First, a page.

One of the first things traffic cops learn in the police academy is to decide, before leaving their vehicle, whether they're going to give a ticket or just a warning. They may act as though they still haven't made up their minds and are going to let you off only if you'll cooperate. Don't fall for this. The hesitating officer is often just trying to appear open-minded in order to extract admissions out of you, to use them against you in court if necessary. The strategy is to try to get you to admit either that you committed a violation, or that you were so careless, inattentive or negligent that you don't know whether you did or not. One way this is commonly done is for the officer to act friendly. If you learn nothing else here, learn that an officer with a ticket book in his hand is not your friend.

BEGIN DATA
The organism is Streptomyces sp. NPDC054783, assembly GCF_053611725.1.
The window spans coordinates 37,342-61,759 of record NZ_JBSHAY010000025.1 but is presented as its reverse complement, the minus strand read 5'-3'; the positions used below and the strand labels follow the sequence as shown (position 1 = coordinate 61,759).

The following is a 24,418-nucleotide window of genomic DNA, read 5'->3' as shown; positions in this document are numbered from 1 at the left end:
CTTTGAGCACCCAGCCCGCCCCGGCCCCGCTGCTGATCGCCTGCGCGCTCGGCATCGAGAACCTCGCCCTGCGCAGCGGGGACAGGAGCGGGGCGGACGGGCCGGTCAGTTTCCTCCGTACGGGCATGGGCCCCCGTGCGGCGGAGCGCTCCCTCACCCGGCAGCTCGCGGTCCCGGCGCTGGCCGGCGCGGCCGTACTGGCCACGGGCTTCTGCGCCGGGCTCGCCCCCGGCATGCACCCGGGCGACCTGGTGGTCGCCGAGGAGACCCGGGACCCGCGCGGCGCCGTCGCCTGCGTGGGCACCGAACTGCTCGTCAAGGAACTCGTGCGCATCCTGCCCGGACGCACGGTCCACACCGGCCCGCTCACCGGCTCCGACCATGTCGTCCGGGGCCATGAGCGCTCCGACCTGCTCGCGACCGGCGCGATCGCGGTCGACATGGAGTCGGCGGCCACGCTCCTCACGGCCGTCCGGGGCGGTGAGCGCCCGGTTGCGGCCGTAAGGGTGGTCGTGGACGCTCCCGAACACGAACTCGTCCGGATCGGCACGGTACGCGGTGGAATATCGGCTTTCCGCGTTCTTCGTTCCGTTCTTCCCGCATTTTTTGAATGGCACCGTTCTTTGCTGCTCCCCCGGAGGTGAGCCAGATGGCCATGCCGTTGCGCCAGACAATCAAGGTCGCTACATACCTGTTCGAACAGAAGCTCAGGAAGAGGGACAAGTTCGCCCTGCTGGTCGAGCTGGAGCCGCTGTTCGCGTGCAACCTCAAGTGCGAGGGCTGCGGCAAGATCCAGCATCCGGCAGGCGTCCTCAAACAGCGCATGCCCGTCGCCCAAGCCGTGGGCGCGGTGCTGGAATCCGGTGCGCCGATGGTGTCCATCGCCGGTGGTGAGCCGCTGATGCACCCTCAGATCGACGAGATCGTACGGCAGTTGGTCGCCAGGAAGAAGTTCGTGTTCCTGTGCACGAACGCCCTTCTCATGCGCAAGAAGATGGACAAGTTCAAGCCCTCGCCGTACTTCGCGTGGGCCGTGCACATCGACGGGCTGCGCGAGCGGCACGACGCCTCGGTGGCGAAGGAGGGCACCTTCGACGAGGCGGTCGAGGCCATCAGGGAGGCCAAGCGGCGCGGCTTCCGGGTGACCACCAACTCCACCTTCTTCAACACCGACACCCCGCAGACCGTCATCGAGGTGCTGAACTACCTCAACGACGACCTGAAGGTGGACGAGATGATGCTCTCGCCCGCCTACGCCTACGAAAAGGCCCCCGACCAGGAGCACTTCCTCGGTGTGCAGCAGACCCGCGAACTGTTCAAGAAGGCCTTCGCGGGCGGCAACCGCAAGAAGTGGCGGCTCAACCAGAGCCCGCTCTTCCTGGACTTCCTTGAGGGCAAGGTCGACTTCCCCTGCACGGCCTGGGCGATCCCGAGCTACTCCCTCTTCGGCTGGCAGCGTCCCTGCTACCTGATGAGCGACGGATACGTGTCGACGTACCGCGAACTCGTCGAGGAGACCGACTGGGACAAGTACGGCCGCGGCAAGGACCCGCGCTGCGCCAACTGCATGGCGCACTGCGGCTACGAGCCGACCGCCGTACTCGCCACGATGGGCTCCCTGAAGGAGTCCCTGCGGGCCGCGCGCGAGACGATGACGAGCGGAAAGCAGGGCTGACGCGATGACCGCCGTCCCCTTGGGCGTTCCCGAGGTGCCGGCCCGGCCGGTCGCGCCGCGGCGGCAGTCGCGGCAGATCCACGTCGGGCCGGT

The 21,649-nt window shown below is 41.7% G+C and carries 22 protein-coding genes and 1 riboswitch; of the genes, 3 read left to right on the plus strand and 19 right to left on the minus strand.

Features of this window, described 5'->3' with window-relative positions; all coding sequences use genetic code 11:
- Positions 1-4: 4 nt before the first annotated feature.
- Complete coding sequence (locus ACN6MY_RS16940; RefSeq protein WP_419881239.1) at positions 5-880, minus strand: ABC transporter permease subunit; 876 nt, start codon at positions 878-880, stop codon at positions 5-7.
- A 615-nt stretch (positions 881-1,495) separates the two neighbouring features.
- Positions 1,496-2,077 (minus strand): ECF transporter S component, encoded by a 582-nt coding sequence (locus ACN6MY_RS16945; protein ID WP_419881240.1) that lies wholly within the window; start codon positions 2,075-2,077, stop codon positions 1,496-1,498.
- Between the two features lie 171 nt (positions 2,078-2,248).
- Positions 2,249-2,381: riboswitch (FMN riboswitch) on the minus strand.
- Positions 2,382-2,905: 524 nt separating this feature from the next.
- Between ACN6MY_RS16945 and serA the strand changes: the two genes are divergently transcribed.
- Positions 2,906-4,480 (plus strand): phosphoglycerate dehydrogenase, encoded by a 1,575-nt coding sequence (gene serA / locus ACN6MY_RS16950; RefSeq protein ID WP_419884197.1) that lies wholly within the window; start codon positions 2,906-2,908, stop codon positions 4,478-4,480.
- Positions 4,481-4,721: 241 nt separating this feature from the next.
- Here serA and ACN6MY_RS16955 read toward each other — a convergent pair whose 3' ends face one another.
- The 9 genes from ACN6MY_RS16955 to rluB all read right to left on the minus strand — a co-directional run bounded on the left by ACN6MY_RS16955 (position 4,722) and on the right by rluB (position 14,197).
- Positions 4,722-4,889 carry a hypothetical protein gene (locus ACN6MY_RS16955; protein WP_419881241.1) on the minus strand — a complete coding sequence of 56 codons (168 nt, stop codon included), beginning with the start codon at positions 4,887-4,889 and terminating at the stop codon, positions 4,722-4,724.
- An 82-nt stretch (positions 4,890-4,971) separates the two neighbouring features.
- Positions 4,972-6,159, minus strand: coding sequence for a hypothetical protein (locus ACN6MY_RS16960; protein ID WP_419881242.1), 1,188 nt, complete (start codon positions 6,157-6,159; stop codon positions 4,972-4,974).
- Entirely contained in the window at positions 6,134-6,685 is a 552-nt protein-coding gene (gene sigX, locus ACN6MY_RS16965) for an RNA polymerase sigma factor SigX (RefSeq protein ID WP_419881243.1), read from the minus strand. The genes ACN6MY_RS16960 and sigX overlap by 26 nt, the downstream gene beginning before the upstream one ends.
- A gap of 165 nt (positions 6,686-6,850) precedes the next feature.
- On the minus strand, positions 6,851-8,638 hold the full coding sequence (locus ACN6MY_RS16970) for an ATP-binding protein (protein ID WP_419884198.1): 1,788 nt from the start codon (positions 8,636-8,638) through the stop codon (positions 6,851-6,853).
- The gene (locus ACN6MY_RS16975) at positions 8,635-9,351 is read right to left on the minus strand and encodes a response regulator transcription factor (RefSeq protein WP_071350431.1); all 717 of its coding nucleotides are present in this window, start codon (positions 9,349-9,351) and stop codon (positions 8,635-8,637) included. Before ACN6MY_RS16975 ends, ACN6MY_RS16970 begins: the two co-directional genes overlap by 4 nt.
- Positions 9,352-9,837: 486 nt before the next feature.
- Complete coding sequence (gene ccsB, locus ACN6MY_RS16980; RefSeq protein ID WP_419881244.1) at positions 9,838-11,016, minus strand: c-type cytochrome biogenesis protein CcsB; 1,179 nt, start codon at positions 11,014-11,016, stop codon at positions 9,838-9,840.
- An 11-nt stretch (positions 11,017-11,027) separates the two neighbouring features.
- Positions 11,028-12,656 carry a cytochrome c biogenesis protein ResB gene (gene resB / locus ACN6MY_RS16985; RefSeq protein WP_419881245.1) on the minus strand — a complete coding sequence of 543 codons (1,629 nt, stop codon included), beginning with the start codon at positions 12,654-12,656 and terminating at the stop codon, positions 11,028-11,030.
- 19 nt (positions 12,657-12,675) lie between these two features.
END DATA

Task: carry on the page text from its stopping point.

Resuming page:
Don't speak first. Especially don't start off with a defensive or hostile "What's the problem?" or similar words. Let the officer start talking. He will probably ask to see your license and vehicle registration. Many people make the mistake of insisting the officer tell them why he stopped them, before they'll comply. Don't make that mistake. Reply "okay" or "sure," then hand over the documents.
The officer then might ask you the sort of question whose lack of a definite answer would imply guilt, like "Do you know why I stopped you?" (Suppress the impulse to reply, "Gee, no, officer, I thought you would know why you stopped me!") Or, he might ask, "Do you know how fast you were going?" Your answers, if any, should be non-committal and brief, like a simple "No" to the first question or a very confident, "Yes, I do," to the second. If he then tells you how fast he thinks you were going or what he thinks you did, don't argue. Give a noncommittal answer, like "I see," or no answer at all. Silence is not an admission of guilt and cannot be used against you in court.